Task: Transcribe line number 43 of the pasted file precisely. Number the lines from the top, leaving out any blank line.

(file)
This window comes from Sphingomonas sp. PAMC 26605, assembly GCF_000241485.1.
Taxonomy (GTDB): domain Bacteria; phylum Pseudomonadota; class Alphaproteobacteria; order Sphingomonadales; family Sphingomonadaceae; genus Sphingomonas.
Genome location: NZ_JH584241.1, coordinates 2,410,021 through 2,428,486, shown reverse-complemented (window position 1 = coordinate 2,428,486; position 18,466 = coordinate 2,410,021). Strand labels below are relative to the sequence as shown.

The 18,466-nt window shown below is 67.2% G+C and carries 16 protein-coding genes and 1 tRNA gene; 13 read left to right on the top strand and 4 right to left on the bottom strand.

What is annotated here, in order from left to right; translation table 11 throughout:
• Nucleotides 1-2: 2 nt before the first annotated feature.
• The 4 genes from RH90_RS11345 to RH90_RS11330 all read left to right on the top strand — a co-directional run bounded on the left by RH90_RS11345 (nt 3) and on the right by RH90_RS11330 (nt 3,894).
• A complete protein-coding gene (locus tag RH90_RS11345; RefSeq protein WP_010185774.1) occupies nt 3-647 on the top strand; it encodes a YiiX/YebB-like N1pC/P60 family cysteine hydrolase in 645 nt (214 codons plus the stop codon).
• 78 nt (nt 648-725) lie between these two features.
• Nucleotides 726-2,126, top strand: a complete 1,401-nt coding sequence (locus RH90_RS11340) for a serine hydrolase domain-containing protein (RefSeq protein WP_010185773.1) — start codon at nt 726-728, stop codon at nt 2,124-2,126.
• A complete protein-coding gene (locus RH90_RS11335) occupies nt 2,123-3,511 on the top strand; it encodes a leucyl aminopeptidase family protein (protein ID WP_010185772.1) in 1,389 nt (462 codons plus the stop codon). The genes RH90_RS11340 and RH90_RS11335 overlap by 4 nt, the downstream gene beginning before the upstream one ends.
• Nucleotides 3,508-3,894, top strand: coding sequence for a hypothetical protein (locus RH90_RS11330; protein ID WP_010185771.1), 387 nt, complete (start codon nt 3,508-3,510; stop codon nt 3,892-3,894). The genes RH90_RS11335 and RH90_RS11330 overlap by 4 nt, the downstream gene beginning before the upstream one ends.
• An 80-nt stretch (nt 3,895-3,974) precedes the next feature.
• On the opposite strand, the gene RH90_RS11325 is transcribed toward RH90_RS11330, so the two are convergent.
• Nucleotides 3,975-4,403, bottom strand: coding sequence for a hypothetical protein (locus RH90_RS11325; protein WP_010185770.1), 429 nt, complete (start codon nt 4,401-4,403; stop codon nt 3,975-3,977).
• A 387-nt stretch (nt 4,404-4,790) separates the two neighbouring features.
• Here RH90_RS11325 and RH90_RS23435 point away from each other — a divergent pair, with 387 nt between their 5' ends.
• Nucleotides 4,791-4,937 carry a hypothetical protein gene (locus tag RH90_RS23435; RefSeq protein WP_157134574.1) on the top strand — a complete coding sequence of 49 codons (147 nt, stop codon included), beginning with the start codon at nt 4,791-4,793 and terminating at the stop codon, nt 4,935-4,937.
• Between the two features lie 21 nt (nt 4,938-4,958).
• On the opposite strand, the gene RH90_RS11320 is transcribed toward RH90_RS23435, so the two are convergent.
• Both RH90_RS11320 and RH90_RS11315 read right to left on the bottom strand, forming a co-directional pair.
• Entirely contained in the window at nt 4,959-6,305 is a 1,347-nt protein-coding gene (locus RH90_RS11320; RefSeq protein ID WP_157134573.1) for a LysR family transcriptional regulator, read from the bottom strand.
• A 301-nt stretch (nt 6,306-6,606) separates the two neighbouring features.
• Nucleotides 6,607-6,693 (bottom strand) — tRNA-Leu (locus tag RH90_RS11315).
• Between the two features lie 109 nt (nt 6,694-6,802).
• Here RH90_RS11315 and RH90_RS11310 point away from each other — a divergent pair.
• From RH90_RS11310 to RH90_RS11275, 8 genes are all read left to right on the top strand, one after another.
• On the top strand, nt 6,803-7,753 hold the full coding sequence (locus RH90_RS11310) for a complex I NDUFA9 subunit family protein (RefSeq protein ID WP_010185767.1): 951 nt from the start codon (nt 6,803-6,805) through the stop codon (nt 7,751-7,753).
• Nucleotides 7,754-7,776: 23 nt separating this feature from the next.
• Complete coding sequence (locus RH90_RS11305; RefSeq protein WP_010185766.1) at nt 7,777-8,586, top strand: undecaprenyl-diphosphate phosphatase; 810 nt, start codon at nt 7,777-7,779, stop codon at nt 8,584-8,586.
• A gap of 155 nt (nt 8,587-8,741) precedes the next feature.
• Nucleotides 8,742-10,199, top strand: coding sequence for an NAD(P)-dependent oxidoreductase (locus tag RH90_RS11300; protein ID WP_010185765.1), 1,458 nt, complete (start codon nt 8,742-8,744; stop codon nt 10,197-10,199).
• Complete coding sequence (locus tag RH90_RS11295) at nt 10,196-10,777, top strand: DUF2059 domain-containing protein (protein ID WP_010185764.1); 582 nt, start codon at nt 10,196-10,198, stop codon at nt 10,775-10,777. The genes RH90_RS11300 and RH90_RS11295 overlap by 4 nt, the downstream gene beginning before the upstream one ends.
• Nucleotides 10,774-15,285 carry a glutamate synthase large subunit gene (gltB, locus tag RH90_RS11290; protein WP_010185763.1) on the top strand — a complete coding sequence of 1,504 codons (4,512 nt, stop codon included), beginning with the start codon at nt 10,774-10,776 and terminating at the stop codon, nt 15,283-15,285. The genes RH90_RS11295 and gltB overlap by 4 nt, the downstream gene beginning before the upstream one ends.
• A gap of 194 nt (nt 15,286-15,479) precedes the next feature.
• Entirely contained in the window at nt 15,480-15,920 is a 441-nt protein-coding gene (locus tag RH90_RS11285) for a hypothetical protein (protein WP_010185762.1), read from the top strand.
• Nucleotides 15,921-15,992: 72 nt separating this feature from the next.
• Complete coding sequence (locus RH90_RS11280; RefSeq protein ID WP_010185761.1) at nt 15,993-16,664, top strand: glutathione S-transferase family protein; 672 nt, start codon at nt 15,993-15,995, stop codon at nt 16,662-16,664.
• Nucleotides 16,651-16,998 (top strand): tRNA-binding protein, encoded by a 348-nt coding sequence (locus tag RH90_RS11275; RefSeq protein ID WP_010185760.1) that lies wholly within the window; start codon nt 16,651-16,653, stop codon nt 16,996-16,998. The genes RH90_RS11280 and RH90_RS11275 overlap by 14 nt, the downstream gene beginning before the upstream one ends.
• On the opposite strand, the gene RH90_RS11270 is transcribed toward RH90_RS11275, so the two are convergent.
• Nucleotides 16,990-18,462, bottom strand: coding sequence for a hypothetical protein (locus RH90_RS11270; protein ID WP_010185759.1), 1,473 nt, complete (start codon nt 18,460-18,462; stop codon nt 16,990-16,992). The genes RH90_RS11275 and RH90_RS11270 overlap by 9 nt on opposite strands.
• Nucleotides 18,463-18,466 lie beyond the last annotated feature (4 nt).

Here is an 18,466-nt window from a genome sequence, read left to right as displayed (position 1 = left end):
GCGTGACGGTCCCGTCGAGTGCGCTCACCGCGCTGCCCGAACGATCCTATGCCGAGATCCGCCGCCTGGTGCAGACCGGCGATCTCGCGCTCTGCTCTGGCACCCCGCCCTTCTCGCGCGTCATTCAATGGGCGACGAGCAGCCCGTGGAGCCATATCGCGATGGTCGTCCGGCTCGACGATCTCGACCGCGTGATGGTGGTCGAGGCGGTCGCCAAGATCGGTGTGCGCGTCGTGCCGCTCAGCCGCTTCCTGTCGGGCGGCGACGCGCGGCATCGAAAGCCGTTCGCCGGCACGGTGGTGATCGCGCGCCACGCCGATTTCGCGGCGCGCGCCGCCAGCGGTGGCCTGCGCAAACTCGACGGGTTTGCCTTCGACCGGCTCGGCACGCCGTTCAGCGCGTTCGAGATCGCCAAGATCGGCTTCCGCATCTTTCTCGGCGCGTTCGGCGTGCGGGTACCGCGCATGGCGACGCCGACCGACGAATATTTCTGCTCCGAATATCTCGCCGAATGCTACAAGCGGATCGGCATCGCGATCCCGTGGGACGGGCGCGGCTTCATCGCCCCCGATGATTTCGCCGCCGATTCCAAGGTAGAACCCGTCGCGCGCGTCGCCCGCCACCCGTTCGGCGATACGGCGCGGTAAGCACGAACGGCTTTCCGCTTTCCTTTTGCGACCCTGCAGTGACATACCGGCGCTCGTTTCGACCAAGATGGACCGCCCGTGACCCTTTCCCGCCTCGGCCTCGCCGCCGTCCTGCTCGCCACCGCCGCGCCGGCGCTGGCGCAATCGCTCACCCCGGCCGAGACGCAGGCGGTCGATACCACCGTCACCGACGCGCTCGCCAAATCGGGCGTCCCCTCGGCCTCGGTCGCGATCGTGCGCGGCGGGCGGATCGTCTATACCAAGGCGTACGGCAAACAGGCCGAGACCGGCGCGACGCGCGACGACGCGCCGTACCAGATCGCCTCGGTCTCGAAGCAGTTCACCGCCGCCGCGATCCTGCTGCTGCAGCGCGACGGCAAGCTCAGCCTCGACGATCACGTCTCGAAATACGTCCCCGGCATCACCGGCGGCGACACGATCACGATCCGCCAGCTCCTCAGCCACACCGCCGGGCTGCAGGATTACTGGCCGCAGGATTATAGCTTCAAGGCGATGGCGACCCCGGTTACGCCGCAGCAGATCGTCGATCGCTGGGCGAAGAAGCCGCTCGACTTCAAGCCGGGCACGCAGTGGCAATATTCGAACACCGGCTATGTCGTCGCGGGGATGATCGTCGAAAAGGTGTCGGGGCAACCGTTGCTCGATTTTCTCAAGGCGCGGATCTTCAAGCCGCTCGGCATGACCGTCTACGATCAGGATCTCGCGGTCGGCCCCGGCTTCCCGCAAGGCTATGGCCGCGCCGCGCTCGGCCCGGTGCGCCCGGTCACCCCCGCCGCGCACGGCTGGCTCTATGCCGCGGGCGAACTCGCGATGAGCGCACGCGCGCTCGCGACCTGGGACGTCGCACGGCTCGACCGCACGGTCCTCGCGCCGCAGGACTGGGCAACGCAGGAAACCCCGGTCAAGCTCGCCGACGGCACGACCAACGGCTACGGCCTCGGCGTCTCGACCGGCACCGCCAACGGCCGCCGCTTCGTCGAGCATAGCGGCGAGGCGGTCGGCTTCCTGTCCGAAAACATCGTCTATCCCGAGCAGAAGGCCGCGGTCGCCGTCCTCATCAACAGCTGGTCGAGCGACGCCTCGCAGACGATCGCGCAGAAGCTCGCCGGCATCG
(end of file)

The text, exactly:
Here is an 18,466-nt window from a genome sequence, read left to right as displayed (position 1 = left end):